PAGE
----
Making Waves: Gone with the offshore wind

The surf days in the ‘60s were exciting, more than exciting times they were a whole world.

The Beach Boys were blaring out tunes like “Surfin’ U.S.A.,” old beater cars were piled high with boards driving down the Coast Highway, and bleach blond surfers were walking on the beaches with colorful longboards under their arm.


Dick Dale, King of the Surf Guitars, blasted out his surf tunes at the Rendezvous Ballroom in Newport Beach as surfers and surf girls did the surfer stomp till midnight. Then they woke in the morning to paddle out again.

California was surf crazy and the rest of the country wished they were there.

Malibu, Swamis, Trestles, Rincon, and in Hawaii, Sunset and Waimea Bay all famous surf spots were packed with gremmies getting tubed inside curling waves.

O yea, gremmies, these were younger surf riders whose floppy hair made them look like gremlins, gremmies for short.

As for me, waves broke in my mind day and night. I lived for surfing. Mark Twain cleverly said to never let school interfere with your education. I never let school interfere with my surfing. I’d get to school and across the street were cars filled with surfboards and there was a buddy grinning and waving me over to head to the beach. School or surf? There was no choice, I was off to the beach. I’d deal with school tomorrow.

California was the center of the surfing world and Hawaii was surf heaven across the sea.

Seeing surf movies with names like “Big Wednesday” and “Endless Summer” with perfect waves pounding in Hawaii made every kid stoked out of his mind to fly to the islands.

Hawaii was surf Mecca and for every disciple of the waves it was mandatory to make a pilgrimage to the North Shore of Oahu. You had to go.

Back then it cost $75 one-way from Los Angeles to Hawaii. You mowed a few lawns, did some chores and you had a ticket to Surf Heaven.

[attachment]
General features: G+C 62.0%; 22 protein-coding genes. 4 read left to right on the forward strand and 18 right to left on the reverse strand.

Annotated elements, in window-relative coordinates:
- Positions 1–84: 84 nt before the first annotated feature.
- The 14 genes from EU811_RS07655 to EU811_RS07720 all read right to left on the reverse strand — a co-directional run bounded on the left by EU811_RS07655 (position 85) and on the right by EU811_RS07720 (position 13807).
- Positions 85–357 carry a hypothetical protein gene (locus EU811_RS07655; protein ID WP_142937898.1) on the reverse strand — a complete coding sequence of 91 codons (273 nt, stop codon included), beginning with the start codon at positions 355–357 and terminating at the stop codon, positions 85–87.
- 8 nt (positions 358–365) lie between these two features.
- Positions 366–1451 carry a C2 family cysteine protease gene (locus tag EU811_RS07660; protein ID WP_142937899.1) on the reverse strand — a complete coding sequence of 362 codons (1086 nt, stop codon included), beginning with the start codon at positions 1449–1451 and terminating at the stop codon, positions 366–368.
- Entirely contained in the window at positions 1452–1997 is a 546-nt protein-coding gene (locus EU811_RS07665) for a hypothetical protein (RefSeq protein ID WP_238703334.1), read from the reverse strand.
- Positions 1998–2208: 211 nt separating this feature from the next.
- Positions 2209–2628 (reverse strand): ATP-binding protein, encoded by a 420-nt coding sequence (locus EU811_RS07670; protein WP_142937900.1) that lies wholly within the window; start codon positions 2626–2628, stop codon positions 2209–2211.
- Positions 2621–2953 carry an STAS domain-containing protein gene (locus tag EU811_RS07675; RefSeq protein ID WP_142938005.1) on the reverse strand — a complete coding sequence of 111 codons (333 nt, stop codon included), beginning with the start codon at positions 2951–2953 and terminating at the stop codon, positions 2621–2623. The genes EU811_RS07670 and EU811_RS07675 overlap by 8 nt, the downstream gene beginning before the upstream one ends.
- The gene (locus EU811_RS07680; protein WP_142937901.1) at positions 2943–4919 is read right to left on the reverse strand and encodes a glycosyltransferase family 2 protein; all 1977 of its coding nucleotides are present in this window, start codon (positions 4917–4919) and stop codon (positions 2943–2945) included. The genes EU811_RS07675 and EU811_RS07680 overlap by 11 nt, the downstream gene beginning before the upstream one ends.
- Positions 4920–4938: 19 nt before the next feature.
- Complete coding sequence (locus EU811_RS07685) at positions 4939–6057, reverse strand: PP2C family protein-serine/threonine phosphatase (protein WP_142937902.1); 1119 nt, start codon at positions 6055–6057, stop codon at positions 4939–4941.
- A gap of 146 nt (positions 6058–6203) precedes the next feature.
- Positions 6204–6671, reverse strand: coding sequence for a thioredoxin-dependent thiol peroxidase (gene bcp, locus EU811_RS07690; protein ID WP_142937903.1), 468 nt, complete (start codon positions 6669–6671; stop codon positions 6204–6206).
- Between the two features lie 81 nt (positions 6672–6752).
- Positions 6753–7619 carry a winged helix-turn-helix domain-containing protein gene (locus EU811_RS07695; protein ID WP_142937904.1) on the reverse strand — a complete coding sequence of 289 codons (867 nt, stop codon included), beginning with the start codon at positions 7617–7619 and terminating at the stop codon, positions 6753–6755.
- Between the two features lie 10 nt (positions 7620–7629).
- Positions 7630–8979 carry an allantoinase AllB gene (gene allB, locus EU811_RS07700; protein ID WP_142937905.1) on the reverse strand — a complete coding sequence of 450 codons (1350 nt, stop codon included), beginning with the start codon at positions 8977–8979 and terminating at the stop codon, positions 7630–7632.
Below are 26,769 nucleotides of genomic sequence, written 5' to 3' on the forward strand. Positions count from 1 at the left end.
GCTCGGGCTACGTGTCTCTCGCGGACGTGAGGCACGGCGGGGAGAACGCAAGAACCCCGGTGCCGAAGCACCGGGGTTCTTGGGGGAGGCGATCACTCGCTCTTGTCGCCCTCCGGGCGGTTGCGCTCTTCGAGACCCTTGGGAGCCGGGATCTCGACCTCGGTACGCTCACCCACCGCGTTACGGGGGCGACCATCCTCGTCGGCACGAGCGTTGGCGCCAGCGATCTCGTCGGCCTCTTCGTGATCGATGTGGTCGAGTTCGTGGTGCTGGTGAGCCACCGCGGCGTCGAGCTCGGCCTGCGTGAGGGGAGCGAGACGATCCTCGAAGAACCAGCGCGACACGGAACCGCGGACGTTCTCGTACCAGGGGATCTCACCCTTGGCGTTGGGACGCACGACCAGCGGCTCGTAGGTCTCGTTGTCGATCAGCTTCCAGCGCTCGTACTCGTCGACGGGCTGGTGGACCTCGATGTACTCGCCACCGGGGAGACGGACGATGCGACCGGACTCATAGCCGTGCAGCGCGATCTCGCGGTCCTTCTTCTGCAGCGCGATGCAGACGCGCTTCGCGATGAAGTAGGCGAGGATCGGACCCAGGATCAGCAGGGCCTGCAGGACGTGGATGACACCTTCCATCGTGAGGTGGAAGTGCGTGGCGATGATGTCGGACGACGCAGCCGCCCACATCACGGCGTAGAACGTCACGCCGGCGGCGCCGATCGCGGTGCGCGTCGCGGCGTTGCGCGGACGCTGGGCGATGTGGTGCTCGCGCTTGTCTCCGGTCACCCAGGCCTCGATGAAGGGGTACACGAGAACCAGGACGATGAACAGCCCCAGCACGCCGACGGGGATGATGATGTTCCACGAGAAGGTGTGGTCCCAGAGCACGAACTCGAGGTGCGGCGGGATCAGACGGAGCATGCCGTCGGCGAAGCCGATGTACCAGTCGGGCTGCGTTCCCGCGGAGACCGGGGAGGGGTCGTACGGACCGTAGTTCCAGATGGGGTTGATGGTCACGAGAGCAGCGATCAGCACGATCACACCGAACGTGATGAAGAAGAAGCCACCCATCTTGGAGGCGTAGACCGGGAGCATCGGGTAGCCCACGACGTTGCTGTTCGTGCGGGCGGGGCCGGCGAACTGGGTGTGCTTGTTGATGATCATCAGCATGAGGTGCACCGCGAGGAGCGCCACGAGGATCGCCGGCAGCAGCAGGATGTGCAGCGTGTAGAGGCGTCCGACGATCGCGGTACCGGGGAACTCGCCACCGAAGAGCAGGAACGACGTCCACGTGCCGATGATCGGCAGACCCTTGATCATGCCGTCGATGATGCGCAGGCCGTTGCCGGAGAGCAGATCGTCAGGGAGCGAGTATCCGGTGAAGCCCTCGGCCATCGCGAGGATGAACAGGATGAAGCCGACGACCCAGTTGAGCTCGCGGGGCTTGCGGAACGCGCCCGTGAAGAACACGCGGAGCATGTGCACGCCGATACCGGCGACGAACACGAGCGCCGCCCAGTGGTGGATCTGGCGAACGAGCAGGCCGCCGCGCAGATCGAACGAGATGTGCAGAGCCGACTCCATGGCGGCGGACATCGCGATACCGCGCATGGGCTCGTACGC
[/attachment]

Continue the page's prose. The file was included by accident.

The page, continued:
Shaggy dudes in Huarache Sandals, shorts and a T-shirt piled out of planes in Honolulu and watched their boards hauled out, then met friends at the airport and were off to the North Shore.

I say dudes and not surfer girls because in the early days not many girls surfed. Nowadays women waveriders are ripping up the waves just like the guys.

Once in Hawaii, most went to smaller breaks like Ala Moana and Waikiki. Waimea Bay, Sunset and Pipeline were for experts. You must have some sand in your surf shorts to take off on a 40 footer.

This brings us to the waveriding pros. In every sport there are heroes, ours were Surf Gods. In baseball you have Babe Ruth, Mickey Mantle and Jackie Robinson. In football, it’s Joe Montana and Tom Brady. In basketball, Michael Jordan and Magic Johnson.

In the surf world, we had Phil Edwards, David Nuuhiwa and Greg Noll.

Phil Edwards was king of surfers. He was the undisputed best and smoothest surfer in the world. He would slide down massive mountains of water graceful as a swan.

Next was David Nuuhiwa, a thin, flashy guy from Hawaii whose claim to fame was his 30 second nose-ride. Riding an 8-foot wave he hung ten toes over the nose of his board for 30 long, hooting seconds. The usual time is 5 seconds. He did moves on waves fifty years ahead of his time.

Finally comes Greg Noll, known as The Bull. A huge, hulking bruiser who surfed the biggest wave ever ridden. He charged down a 70-foot wave and made it! He was totally fearless, a famous story teller, and a true hero.

Sadly, this big waverider passed away recently. It marked one more end to the era of great surfers in a surf-crazed world.

Aloha to Greg Noll as he paddles into the sunset for the last time.

He was a symbol of a bygone era of cocky surfers and their surfer girls, of Beach Boys songs drifting on the air and woodies piled high with boards. Look for it only in books and old Surfer Magazines.


It is a time gone with the offshore wind.

Dennis Gregory writes a bi-monthly column for West Hawaii Today and welcomes your comments at